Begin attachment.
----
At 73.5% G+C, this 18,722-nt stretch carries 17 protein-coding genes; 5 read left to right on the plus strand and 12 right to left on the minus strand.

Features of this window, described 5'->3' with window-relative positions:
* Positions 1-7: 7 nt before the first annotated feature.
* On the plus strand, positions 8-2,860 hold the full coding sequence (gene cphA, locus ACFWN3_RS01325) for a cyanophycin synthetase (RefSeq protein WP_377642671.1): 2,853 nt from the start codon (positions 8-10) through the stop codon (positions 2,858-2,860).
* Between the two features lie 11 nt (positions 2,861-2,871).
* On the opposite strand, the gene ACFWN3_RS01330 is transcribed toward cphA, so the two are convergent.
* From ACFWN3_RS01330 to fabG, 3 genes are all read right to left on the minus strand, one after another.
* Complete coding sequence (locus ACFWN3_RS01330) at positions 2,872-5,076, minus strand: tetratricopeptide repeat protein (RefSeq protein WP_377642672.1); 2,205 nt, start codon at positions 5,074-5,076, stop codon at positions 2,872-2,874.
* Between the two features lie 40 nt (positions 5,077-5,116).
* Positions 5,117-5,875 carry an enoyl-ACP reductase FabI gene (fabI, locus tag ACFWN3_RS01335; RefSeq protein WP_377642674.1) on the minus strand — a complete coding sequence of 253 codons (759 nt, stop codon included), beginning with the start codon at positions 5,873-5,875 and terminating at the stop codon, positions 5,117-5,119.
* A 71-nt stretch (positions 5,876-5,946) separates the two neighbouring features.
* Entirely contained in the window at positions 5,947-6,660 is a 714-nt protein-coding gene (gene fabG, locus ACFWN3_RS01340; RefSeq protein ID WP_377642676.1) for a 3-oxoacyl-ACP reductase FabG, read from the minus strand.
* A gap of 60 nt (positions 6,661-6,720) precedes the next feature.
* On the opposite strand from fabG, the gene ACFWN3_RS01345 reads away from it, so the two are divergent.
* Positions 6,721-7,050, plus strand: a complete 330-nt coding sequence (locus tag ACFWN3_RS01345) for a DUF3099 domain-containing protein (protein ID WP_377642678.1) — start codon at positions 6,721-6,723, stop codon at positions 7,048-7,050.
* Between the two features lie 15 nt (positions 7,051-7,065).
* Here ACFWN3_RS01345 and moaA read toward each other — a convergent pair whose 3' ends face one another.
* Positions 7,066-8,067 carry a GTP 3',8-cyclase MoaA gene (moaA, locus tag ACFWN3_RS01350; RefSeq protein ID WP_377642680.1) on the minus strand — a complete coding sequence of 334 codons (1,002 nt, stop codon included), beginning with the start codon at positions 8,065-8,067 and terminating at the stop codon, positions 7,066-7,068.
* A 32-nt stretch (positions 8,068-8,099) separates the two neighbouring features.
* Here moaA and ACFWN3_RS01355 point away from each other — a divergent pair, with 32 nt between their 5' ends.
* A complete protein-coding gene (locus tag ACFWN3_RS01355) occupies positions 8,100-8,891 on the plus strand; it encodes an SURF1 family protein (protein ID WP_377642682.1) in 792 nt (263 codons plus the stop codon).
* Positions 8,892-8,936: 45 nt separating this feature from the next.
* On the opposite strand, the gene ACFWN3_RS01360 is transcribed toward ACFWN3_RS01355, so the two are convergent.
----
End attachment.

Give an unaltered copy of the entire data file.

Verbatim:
At 73.5% G+C, this 18,722-nt stretch carries 17 protein-coding genes; 5 read left to right on the plus strand and 12 right to left on the minus strand.

Features of this window, described 5'->3' with window-relative positions:
* Positions 1-7: 7 nt before the first annotated feature.
* On the plus strand, positions 8-2,860 hold the full coding sequence (gene cphA, locus ACFWN3_RS01325) for a cyanophycin synthetase (RefSeq protein WP_377642671.1): 2,853 nt from the start codon (positions 8-10) through the stop codon (positions 2,858-2,860).
* Between the two features lie 11 nt (positions 2,861-2,871).
* On the opposite strand, the gene ACFWN3_RS01330 is transcribed toward cphA, so the two are convergent.
* From ACFWN3_RS01330 to fabG, 3 genes are all read right to left on the minus strand, one after another.
* Complete coding sequence (locus ACFWN3_RS01330) at positions 2,872-5,076, minus strand: tetratricopeptide repeat protein (RefSeq protein WP_377642672.1); 2,205 nt, start codon at positions 5,074-5,076, stop codon at positions 2,872-2,874.
* Between the two features lie 40 nt (positions 5,077-5,116).
* Positions 5,117-5,875 carry an enoyl-ACP reductase FabI gene (fabI, locus tag ACFWN3_RS01335; RefSeq protein WP_377642674.1) on the minus strand — a complete coding sequence of 253 codons (759 nt, stop codon included), beginning with the start codon at positions 5,873-5,875 and terminating at the stop codon, positions 5,117-5,119.
* A 71-nt stretch (positions 5,876-5,946) separates the two neighbouring features.
* Entirely contained in the window at positions 5,947-6,660 is a 714-nt protein-coding gene (gene fabG, locus ACFWN3_RS01340; RefSeq protein ID WP_377642676.1) for a 3-oxoacyl-ACP reductase FabG, read from the minus strand.
* A gap of 60 nt (positions 6,661-6,720) precedes the next feature.
* On the opposite strand from fabG, the gene ACFWN3_RS01345 reads away from it, so the two are divergent.
* Positions 6,721-7,050, plus strand: a complete 330-nt coding sequence (locus tag ACFWN3_RS01345) for a DUF3099 domain-containing protein (protein ID WP_377642678.1) — start codon at positions 6,721-6,723, stop codon at positions 7,048-7,050.
* Between the two features lie 15 nt (positions 7,051-7,065).
* Here ACFWN3_RS01345 and moaA read toward each other — a convergent pair whose 3' ends face one another.
* Positions 7,066-8,067 carry a GTP 3',8-cyclase MoaA gene (moaA, locus tag ACFWN3_RS01350; RefSeq protein ID WP_377642680.1) on the minus strand — a complete coding sequence of 334 codons (1,002 nt, stop codon included), beginning with the start codon at positions 8,065-8,067 and terminating at the stop codon, positions 7,066-7,068.
* A 32-nt stretch (positions 8,068-8,099) separates the two neighbouring features.
* Here moaA and ACFWN3_RS01355 point away from each other — a divergent pair, with 32 nt between their 5' ends.
* A complete protein-coding gene (locus tag ACFWN3_RS01355) occupies positions 8,100-8,891 on the plus strand; it encodes an SURF1 family protein (protein ID WP_377642682.1) in 792 nt (263 codons plus the stop codon).
* Positions 8,892-8,936: 45 nt separating this feature from the next.
* On the opposite strand, the gene ACFWN3_RS01360 is transcribed toward ACFWN3_RS01355, so the two are convergent.